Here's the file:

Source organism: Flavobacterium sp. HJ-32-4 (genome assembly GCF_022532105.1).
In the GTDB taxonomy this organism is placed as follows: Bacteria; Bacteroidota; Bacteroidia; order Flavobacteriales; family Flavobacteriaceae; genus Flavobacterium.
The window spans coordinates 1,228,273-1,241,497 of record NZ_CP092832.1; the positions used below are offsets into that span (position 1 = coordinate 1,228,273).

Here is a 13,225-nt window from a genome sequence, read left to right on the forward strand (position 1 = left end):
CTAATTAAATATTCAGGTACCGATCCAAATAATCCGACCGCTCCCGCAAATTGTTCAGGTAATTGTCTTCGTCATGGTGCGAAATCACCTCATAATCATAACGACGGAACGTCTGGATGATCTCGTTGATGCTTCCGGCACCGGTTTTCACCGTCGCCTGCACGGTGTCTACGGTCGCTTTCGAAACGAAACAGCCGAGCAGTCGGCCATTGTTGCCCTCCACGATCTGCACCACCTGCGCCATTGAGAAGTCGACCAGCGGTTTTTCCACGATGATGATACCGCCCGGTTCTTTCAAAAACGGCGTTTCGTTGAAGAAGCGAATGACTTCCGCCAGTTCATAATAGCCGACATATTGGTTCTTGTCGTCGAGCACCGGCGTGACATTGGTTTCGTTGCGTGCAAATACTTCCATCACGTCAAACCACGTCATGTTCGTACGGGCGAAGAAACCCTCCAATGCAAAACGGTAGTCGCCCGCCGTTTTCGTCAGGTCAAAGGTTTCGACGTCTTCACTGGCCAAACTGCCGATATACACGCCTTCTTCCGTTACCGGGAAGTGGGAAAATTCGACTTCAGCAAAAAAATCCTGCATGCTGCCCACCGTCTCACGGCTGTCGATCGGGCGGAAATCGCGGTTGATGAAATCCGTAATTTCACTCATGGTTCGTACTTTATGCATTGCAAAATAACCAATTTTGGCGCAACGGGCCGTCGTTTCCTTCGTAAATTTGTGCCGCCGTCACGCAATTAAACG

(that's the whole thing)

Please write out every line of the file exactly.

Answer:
Source organism: Flavobacterium sp. HJ-32-4 (genome assembly GCF_022532105.1).
In the GTDB taxonomy this organism is placed as follows: Bacteria; Bacteroidota; Bacteroidia; order Flavobacteriales; family Flavobacteriaceae; genus Flavobacterium.
The window spans coordinates 1,228,273-1,241,497 of record NZ_CP092832.1; the positions used below are offsets into that span (position 1 = coordinate 1,228,273).

Here is a 13,225-nt window from a genome sequence, read left to right on the forward strand (position 1 = left end):
CTAATTAAATATTCAGGTACCGATCCAAATAATCCGACCGCTCCCGCAAATTGTTCAGGTAATTGTCTTCGTCATGGTGCGAAATCACCTCATAATCATAACGACGGAACGTCTGGATGATCTCGTTGATGCTTCCGGCACCGGTTTTCACCGTCGCCTGCACGGTGTCTACGGTCGCTTTCGAAACGAAACAGCCGAGCAGTCGGCCATTGTTGCCCTCCACGATCTGCACCACCTGCGCCATTGAGAAGTCGACCAGCGGTTTTTCCACGATGATGATACCGCCCGGTTCTTTCAAAAACGGCGTTTCGTTGAAGAAGCGAATGACTTCCGCCAGTTCATAATAGCCGACATATTGGTTCTTGTCGTCGAGCACCGGCGTGACATTGGTTTCGTTGCGTGCAAATACTTCCATCACGTCAAACCACGTCATGTTCGTACGGGCGAAGAAACCCTCCAATGCAAAACGGTAGTCGCCCGCCGTTTTCGTCAGGTCAAAGGTTTCGACGTCTTCACTGGCCAAACTGCCGATATACACGCCTTCTTCCGTTACCGGGAAGTGGGAAAATTCGACTTCAGCAAAAAAATCCTGCATGCTGCCCACCGTCTCACGGCTGTCGATCGGGCGGAAATCGCGGTTGATGAAATCCGTAATTTCACTCATGGTTCGTACTTTATGCATTGCAAAATAACCAATTTTGGCGCAACGGGCCGTCGTTTCCTTCGTAAATTTGTGCCGCCGTCACGCAATTAAACG